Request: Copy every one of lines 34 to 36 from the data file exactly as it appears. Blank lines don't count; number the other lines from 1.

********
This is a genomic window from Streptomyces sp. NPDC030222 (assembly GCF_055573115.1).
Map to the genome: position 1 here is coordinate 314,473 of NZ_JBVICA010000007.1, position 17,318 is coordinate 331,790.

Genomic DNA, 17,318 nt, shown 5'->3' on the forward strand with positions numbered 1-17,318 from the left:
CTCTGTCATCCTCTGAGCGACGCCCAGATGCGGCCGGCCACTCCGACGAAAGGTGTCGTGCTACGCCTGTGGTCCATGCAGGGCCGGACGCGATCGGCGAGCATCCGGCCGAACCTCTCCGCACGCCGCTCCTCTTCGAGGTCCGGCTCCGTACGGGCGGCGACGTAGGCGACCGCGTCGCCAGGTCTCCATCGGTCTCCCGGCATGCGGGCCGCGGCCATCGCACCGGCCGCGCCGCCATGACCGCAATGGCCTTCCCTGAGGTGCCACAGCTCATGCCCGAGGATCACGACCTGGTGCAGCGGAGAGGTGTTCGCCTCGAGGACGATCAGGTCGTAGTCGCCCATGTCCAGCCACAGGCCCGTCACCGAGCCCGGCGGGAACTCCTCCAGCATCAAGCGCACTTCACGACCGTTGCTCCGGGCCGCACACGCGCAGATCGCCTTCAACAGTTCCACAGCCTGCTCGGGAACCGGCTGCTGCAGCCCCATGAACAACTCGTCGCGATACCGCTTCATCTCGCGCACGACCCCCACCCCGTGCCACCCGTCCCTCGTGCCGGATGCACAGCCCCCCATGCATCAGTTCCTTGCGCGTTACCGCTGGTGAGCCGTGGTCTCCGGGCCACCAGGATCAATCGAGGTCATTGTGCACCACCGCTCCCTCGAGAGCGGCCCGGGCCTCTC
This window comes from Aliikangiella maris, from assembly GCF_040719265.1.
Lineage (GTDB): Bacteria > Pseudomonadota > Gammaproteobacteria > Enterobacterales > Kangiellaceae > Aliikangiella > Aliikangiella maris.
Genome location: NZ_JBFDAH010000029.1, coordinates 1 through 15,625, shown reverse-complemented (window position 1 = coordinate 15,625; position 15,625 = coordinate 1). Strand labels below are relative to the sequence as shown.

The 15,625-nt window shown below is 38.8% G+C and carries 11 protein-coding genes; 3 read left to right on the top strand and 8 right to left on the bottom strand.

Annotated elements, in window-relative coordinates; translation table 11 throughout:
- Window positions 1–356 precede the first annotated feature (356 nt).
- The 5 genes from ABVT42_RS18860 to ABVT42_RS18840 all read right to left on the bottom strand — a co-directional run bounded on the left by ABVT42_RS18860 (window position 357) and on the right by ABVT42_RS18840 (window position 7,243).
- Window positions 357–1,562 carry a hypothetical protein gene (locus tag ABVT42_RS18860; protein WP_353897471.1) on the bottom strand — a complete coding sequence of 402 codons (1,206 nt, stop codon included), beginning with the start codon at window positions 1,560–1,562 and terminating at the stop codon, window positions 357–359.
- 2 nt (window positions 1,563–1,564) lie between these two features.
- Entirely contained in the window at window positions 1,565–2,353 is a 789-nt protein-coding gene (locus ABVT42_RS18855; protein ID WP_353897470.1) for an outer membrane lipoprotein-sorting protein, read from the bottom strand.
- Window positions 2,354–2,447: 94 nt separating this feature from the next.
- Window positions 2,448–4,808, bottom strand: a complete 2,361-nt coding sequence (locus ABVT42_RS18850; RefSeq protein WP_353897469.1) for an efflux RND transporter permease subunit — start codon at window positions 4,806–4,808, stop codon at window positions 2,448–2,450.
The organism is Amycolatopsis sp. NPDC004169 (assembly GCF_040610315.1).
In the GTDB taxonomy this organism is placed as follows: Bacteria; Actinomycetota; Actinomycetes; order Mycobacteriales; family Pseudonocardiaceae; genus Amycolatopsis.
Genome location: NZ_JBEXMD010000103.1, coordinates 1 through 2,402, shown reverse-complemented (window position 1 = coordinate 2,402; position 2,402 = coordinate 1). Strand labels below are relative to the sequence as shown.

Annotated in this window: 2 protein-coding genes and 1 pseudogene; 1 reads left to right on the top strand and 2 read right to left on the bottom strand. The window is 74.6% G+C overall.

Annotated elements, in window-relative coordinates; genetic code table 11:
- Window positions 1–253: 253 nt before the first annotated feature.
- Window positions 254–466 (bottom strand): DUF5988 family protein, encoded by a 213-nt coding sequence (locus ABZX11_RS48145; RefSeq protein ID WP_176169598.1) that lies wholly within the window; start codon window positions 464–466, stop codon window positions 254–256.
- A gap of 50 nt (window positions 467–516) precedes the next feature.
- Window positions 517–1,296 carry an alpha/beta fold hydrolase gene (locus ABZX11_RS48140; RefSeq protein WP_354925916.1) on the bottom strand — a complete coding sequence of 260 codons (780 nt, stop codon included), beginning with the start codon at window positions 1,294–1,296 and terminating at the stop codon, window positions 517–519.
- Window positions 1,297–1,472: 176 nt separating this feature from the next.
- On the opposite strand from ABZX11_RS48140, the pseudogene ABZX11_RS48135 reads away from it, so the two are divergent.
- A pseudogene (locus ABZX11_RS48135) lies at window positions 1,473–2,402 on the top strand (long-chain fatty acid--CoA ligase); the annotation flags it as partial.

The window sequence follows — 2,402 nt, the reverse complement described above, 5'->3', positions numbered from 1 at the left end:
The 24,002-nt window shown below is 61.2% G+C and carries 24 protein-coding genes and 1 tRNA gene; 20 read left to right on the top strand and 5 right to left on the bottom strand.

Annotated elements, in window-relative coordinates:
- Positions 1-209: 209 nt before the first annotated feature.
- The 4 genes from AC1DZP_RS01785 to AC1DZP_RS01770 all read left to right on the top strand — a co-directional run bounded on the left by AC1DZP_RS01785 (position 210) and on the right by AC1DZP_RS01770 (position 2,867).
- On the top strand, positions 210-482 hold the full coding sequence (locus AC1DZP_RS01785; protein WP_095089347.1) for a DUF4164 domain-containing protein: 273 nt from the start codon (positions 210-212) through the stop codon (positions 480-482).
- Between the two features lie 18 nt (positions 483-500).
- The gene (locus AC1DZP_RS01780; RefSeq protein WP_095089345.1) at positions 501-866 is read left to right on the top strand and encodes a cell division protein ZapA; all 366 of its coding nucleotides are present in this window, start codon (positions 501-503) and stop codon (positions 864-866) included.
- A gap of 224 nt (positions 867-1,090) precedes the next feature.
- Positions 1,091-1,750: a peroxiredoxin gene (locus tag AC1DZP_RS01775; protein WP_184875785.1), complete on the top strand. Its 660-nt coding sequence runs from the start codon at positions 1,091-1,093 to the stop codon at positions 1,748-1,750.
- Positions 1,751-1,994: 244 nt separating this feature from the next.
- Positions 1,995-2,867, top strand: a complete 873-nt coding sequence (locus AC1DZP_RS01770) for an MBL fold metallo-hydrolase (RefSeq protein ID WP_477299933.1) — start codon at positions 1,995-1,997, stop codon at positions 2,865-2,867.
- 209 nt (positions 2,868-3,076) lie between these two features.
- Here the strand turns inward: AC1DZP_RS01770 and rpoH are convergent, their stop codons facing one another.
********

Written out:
- On the top strand, positions 210-482 hold the full coding sequence (locus AC1DZP_RS01785; protein WP_095089347.1) for a DUF4164 domain-containing protein: 273 nt from the start codon (positions 210-212) through the stop codon (positions 480-482).
- Between the two features lie 18 nt (positions 483-500).
- The gene (locus AC1DZP_RS01780; RefSeq protein WP_095089345.1) at positions 501-866 is read left to right on the top strand and encodes a cell division protein ZapA; all 366 of its coding nucleotides are present in this window, start codon (positions 501-503) and stop codon (positions 864-866) included.